Branching out to residential lands: Missions and strategies of five tree distribution programs in the U.S.
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Urban Forestry & Urban Greening
Residential lands constitute a major component of existing and possible tree canopy in many cities in the United States. To expand the urban forest on these lands, some municipalities and nonprofit organizations have launched residential yard tree distribution programs, also known as tree giveaway programs. This paper describes the operations of five tree distribution programs affiliated with the Urban Ecology Collaborative, a regional network for urban forestry professionals. We analyzed the programs' missions, strategies, and challenges as reported through surveys and interviews conducted with program staff. The programs were led by nonprofit organizations and municipal departments in New York City, NY; Baltimore, MD; Philadelphia, PA; Providence, RI; and Worcester, MA. These organizations focused their tree distribution efforts on private residential lands in response to ambitious tree canopy or planting campaign goals. We assessed these programs through the framework of urban forests as social-ecological systems and discuss the programs' biophysical, social and institutional contexts. Programs face principle-agent problems related to reliance on individual tree recipients to meet goals; their institutional strategies meant to ameliorate these problems varied. Differing organizational and partner resources influenced the programs' abilities to perform outreach and follow-up on tree performance. Programs attempted to connect with diverse neighborhoods through free trees, targeting areas with low existing canopy, and forging partnerships with local community groups. Given tree recipients' demand for smaller flowering or fruiting trees, as well as lack of resources for tree survival monitoring on private lands, program leaders appeared to have turned to social measures of success – spreading a positive message about trees and urban greening – as opposed to biophysical performance metrics. We conclude with suggestions for outcomes monitoring, whether those outcomes are social or biophysical, because monitoring is critical to the sustainability and adaptive management of residential tree programs.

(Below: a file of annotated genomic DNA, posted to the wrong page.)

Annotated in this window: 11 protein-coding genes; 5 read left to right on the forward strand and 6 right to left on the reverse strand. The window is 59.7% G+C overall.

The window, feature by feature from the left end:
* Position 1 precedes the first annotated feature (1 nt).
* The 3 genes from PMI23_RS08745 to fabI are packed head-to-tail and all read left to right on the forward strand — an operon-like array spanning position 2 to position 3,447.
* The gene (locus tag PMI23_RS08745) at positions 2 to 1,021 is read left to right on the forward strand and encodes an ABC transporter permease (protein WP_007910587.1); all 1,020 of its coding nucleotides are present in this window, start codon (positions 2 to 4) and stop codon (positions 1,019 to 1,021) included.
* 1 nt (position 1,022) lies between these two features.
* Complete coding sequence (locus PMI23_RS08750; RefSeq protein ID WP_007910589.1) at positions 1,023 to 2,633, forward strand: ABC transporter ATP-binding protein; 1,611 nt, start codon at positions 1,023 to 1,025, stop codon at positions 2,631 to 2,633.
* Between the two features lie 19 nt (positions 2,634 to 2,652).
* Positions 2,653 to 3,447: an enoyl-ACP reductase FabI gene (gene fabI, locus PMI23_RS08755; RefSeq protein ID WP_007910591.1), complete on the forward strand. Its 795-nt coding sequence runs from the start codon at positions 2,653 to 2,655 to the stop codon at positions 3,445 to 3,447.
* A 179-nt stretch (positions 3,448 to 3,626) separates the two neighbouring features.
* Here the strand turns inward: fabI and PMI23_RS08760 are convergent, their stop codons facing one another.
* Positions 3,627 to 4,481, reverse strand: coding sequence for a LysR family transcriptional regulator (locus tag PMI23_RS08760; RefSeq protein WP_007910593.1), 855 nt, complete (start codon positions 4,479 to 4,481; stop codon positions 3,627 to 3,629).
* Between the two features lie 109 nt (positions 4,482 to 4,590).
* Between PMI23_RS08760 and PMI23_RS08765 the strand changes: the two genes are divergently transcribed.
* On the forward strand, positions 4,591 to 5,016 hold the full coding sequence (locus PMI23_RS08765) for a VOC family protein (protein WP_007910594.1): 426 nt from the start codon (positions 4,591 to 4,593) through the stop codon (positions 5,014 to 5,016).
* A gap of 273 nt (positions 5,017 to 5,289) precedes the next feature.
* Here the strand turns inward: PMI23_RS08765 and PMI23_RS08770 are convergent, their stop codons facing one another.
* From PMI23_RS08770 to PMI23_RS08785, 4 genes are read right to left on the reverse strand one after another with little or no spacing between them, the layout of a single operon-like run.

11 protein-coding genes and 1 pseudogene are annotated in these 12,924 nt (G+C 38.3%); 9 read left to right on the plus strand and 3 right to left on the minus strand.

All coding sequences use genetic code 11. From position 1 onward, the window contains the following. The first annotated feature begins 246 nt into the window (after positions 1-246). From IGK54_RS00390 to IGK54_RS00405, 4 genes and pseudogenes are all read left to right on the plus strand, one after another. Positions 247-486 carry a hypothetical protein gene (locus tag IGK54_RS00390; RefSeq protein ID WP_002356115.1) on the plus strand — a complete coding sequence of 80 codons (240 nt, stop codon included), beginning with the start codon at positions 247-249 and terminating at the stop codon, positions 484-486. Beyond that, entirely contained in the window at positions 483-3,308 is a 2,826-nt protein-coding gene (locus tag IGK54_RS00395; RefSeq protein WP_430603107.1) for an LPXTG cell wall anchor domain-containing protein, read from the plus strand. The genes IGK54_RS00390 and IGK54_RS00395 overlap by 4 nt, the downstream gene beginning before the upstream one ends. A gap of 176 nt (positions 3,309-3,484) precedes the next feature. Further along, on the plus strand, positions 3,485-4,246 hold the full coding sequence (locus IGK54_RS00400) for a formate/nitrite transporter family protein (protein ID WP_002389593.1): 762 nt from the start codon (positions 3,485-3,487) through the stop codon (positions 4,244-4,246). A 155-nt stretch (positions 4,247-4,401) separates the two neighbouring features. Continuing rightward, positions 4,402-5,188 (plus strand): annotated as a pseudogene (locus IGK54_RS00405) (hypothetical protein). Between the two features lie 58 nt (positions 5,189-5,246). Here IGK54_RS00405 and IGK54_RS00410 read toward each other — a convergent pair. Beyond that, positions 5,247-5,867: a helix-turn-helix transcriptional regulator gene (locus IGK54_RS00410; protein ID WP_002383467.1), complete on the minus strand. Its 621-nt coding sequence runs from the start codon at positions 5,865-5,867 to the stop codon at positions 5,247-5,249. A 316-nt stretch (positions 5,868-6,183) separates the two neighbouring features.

KeywordsPrinciple-agent relationship Residential landscape Social-ecological systems Urban ecology Urban forest Urban tree canop
Nguyen, Vi D.; Roman, Lara A.; Locke, Dexter H.; Mincey, Sarah K.; Sanders, Jessica R.; Smith Fichman, Erica; Duran-Mitchell, Mike; Tobing, Sarah Lumban 2017. Branching out to residential lands: Missions and strategies of five tree distribution programs in the U.S. Urban Forestry & Urban Greening. 22: 24-35.